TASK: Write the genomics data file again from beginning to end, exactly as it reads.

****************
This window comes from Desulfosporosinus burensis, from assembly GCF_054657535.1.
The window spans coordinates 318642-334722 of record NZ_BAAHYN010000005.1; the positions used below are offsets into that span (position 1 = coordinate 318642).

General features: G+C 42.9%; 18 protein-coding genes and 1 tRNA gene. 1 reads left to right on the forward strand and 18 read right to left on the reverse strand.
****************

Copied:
This window comes from Desulfosporosinus burensis, from assembly GCF_054657535.1.
The window spans coordinates 318642-334722 of record NZ_BAAHYN010000005.1; the positions used below are offsets into that span (position 1 = coordinate 318642).

General features: G+C 42.9%; 18 protein-coding genes and 1 tRNA gene. 1 reads left to right on the forward strand and 18 read right to left on the reverse strand.